Hakeem Baba-Ahmad

January 27, 2021

Restructuring: Good cause, poor champions

By Hakeem Baba-Ahmed

A small house will hold many friends—African proverb

LAST week, Daily Trust  Newspaper held its 18th Annual Dialogue under the theme, ”Restructuring: Why? When? How?” This now famous event has become a platform that allows the nation to bare its soul for painful scrutiny. It has found acceptance among the high and mighty as an avenue to reach the nation, or to take up those who want to reach the nation. Its choice of this year’s theme was near-perfect. It asked questions you would think are settled in a country where the word restructuring comes second only to the word security in popularity.

It was obvious that organisers of the Dialogue knew that these questions are as relevant today as they have always been in spite of the appearance of unprecedented momentum behind it. An event that puts the popular potion of restructuring on the table surrounded by questions and people like former President Goodluck Jonathan, Chief John Nnia Nwodo, Chief Cornelius Adebanjo and Professor Attahiru Jega, was bound to excite a nation desperately in search of solutions to rising levels of challenges which provide ample ground for doubts regarding its survival as a united, secure nation.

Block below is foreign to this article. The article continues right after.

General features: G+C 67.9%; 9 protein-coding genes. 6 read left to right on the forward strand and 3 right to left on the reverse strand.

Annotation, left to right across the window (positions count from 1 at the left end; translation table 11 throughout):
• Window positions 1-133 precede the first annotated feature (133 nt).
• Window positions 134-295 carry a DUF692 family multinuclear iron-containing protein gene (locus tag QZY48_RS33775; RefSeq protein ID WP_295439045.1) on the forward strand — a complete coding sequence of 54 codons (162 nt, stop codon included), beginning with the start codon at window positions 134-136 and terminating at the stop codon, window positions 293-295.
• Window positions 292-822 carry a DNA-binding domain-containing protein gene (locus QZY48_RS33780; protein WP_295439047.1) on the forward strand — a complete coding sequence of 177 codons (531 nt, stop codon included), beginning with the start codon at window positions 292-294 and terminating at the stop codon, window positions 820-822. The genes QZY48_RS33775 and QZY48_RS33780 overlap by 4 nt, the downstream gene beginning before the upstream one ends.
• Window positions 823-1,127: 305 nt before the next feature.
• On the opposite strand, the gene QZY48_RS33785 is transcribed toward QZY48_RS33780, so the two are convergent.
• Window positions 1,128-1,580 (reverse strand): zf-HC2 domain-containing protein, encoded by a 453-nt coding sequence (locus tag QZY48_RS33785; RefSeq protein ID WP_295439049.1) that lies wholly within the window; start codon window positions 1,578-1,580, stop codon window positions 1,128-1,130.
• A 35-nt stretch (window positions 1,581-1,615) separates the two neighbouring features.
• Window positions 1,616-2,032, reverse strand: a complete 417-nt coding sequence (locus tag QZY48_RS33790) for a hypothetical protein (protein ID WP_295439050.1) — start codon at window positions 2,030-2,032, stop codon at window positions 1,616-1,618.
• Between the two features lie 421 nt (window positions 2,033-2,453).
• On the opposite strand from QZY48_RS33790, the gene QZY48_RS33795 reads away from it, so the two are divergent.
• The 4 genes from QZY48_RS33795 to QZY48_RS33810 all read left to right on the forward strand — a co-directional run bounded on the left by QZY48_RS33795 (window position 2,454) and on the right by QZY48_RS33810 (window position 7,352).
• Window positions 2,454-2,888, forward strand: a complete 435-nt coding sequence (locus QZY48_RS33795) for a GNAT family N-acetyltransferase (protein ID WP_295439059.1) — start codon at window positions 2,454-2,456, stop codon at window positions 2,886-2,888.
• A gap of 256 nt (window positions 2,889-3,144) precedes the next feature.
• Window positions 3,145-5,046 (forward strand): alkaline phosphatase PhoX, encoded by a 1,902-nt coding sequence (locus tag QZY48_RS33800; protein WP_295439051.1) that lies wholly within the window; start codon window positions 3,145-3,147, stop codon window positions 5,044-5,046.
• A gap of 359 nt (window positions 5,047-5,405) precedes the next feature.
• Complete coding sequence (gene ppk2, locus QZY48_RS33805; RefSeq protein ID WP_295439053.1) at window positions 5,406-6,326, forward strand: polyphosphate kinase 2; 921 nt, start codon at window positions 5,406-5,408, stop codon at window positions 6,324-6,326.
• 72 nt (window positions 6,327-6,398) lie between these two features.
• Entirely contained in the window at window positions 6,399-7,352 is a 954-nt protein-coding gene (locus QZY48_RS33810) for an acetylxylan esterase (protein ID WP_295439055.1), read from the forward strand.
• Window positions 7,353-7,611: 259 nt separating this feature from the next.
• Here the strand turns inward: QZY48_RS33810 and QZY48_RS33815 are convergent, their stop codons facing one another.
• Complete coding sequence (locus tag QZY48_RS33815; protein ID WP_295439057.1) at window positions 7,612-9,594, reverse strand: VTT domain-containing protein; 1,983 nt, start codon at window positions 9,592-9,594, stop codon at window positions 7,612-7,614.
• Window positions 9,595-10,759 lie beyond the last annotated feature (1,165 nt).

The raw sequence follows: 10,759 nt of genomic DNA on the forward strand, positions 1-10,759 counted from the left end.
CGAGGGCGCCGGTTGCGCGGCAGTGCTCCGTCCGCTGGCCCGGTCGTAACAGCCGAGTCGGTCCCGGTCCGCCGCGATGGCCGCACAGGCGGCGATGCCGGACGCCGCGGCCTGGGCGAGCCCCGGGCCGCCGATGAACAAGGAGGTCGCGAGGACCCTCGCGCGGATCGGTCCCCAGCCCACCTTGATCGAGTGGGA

Those who followed the Dialogue for answers got a fair mix of hope and disappointment. It was not that the impressive turn out lacked capacities to provide answers to the three most basic questions on restructuring. There were a lot of answers, but those who should decide what to do with them, including the speakers, were thin on the ground in terms of strategy and commitment.

President Jonathan who could write a book on failed attempts to re-design the structures of the nation chose safe distance to play the statesman by making the case for restructuring and accepting the existence of the nation as a settled issue, strengthening the foundations of liberal democracy, improving co-existence and tolerance of our plural nature and improving our disposition to a nation that deserves to be loved and  be built to survive its current challenges.